The cloud has become the defacto distribution mechanism for these software services, but has also allowed for disruptive change in how these services are delivered and consumed. Whereas it used to be the case that you would have to purchase a new version of your favorite word processing software at your local retailer, with the cloud, updates can be pushed out incrementally.

Introducing wercker

The key enabler for this new way of developing software is continuous delivery. Software is eating the world, and wercker makes it taste better.

There are several successful companies out there which are big proponents of continuous delivery such as Netflix and Etsy. It is wercker’s mission to democratize continuous delivery for every developer and was founded on this very same premise in the beginning of last year by me, Micha Hernandez van Leuffen, and my cofounder Wouter Mooij out of frustration with existing solutions.

This video introduces wercker and presents our vision on the product:

How it works

Wercker’s flow is simple; it integrates with popular version controls platforms such as Github and Bitbucket on one end and Infrastructure-as-a-Service providers and Platform clouds like Heroku on the other end.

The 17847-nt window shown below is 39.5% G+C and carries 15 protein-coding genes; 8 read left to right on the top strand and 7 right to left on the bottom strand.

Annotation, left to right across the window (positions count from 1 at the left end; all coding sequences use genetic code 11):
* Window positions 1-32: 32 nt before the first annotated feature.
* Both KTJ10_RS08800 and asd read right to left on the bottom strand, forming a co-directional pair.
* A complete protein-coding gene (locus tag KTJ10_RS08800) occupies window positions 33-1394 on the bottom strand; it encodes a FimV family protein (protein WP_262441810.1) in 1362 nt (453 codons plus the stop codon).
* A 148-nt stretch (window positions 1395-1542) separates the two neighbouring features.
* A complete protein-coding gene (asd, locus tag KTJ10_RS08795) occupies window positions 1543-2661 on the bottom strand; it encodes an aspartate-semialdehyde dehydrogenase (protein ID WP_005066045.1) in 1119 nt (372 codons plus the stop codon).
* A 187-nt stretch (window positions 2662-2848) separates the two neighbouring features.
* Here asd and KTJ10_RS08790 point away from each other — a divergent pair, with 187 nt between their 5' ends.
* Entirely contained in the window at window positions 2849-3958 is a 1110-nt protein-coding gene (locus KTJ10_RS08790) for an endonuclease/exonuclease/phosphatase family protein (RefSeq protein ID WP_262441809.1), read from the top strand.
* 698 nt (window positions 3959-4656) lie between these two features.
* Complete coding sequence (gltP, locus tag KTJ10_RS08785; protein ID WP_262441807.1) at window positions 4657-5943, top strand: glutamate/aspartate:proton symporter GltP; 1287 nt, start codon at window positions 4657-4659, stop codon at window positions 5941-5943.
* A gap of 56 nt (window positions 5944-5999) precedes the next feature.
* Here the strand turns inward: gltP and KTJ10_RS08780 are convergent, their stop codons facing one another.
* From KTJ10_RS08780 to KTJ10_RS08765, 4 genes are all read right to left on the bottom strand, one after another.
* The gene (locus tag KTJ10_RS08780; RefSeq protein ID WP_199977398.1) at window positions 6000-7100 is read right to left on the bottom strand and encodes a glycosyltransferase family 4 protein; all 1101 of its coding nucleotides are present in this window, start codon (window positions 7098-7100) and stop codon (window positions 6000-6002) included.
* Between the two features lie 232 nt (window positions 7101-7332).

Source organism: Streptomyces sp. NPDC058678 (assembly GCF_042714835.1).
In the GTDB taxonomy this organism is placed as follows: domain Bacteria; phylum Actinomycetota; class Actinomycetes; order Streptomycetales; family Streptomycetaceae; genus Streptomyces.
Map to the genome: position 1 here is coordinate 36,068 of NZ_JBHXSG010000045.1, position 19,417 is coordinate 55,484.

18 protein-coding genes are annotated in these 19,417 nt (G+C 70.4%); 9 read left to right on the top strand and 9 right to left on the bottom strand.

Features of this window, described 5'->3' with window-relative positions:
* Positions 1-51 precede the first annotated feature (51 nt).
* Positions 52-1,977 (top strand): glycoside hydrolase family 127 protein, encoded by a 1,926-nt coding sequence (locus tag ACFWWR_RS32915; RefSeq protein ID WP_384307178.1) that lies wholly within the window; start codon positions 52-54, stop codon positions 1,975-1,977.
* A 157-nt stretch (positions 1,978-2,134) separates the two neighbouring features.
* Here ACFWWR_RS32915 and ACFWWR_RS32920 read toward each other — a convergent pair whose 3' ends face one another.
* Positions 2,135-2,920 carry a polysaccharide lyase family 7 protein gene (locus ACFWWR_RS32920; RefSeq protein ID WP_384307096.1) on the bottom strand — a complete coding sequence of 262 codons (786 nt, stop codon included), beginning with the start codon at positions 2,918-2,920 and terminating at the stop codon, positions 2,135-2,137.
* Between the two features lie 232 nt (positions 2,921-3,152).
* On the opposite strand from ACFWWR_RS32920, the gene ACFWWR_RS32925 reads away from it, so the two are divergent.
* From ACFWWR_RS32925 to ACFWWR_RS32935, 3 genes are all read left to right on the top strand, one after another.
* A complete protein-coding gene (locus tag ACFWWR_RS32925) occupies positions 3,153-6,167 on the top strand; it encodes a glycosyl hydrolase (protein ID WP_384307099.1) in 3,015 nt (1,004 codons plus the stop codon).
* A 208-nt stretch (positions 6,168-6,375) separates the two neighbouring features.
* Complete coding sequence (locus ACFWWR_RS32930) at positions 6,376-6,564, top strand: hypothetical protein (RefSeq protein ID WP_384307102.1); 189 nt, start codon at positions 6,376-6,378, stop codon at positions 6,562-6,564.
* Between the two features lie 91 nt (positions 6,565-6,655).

We run any unit tests you might have included in your project and subsequently present the results on a comprehensive dashboard.

You are able to define different environments or deploy targets for, for instance staging or production to which you can deploy your project with a push of a button.

Software is better developed together so wercker also captures the social dynamics that are paired with continuous delivery. The activity feed showcases who in your team broke the build or deployed to which environment. This increases transparency and trust within your team.